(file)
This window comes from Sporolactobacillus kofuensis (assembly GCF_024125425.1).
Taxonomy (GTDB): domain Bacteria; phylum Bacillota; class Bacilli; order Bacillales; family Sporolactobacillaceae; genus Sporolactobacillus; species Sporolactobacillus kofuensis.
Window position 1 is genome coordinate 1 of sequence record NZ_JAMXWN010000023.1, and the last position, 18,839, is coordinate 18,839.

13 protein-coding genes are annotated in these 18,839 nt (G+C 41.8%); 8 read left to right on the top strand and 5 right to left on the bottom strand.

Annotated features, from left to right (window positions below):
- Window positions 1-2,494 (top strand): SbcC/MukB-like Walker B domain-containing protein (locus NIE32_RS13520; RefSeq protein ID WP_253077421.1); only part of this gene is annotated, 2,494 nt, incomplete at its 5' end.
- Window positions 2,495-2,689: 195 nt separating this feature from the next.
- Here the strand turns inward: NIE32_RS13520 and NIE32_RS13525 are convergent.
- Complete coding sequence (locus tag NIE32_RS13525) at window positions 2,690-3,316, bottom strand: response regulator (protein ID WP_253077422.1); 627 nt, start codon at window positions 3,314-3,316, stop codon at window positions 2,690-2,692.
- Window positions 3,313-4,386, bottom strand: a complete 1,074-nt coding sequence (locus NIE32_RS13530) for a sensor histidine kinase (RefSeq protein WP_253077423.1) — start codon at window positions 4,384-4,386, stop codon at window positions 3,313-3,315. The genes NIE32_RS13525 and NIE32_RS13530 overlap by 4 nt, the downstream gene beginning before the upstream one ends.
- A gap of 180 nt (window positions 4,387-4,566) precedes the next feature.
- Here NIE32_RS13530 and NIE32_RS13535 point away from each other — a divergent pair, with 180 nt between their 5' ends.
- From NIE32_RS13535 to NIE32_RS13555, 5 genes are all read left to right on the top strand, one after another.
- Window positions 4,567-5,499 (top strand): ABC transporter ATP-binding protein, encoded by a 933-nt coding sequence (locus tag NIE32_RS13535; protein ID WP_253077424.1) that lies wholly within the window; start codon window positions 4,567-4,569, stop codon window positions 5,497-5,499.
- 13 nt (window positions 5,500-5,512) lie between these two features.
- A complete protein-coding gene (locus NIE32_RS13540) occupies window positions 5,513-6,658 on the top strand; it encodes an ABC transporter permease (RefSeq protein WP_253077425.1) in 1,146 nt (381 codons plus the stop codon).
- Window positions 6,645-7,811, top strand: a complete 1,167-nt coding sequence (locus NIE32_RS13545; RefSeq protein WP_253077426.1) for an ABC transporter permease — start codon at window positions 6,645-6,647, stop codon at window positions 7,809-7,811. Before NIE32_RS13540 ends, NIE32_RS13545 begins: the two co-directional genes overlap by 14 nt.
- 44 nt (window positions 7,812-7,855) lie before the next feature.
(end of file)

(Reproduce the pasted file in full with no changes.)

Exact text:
This window comes from Sporolactobacillus kofuensis (assembly GCF_024125425.1).
Taxonomy (GTDB): domain Bacteria; phylum Bacillota; class Bacilli; order Bacillales; family Sporolactobacillaceae; genus Sporolactobacillus; species Sporolactobacillus kofuensis.
Window position 1 is genome coordinate 1 of sequence record NZ_JAMXWN010000023.1, and the last position, 18,839, is coordinate 18,839.

13 protein-coding genes are annotated in these 18,839 nt (G+C 41.8%); 8 read left to right on the top strand and 5 right to left on the bottom strand.

Annotated features, from left to right (window positions below):
- Window positions 1-2,494 (top strand): SbcC/MukB-like Walker B domain-containing protein (locus NIE32_RS13520; RefSeq protein ID WP_253077421.1); only part of this gene is annotated, 2,494 nt, incomplete at its 5' end.
- Window positions 2,495-2,689: 195 nt separating this feature from the next.
- Here the strand turns inward: NIE32_RS13520 and NIE32_RS13525 are convergent.
- Complete coding sequence (locus tag NIE32_RS13525) at window positions 2,690-3,316, bottom strand: response regulator (protein ID WP_253077422.1); 627 nt, start codon at window positions 3,314-3,316, stop codon at window positions 2,690-2,692.
- Window positions 3,313-4,386, bottom strand: a complete 1,074-nt coding sequence (locus NIE32_RS13530) for a sensor histidine kinase (RefSeq protein WP_253077423.1) — start codon at window positions 4,384-4,386, stop codon at window positions 3,313-3,315. The genes NIE32_RS13525 and NIE32_RS13530 overlap by 4 nt, the downstream gene beginning before the upstream one ends.
- A gap of 180 nt (window positions 4,387-4,566) precedes the next feature.
- Here NIE32_RS13530 and NIE32_RS13535 point away from each other — a divergent pair, with 180 nt between their 5' ends.
- From NIE32_RS13535 to NIE32_RS13555, 5 genes are all read left to right on the top strand, one after another.
- Window positions 4,567-5,499 (top strand): ABC transporter ATP-binding protein, encoded by a 933-nt coding sequence (locus tag NIE32_RS13535; protein ID WP_253077424.1) that lies wholly within the window; start codon window positions 4,567-4,569, stop codon window positions 5,497-5,499.
- 13 nt (window positions 5,500-5,512) lie between these two features.
- A complete protein-coding gene (locus NIE32_RS13540) occupies window positions 5,513-6,658 on the top strand; it encodes an ABC transporter permease (RefSeq protein WP_253077425.1) in 1,146 nt (381 codons plus the stop codon).
- Window positions 6,645-7,811, top strand: a complete 1,167-nt coding sequence (locus NIE32_RS13545; RefSeq protein WP_253077426.1) for an ABC transporter permease — start codon at window positions 6,645-6,647, stop codon at window positions 7,809-7,811. Before NIE32_RS13540 ends, NIE32_RS13545 begins: the two co-directional genes overlap by 14 nt.
- 44 nt (window positions 7,812-7,855) lie before the next feature.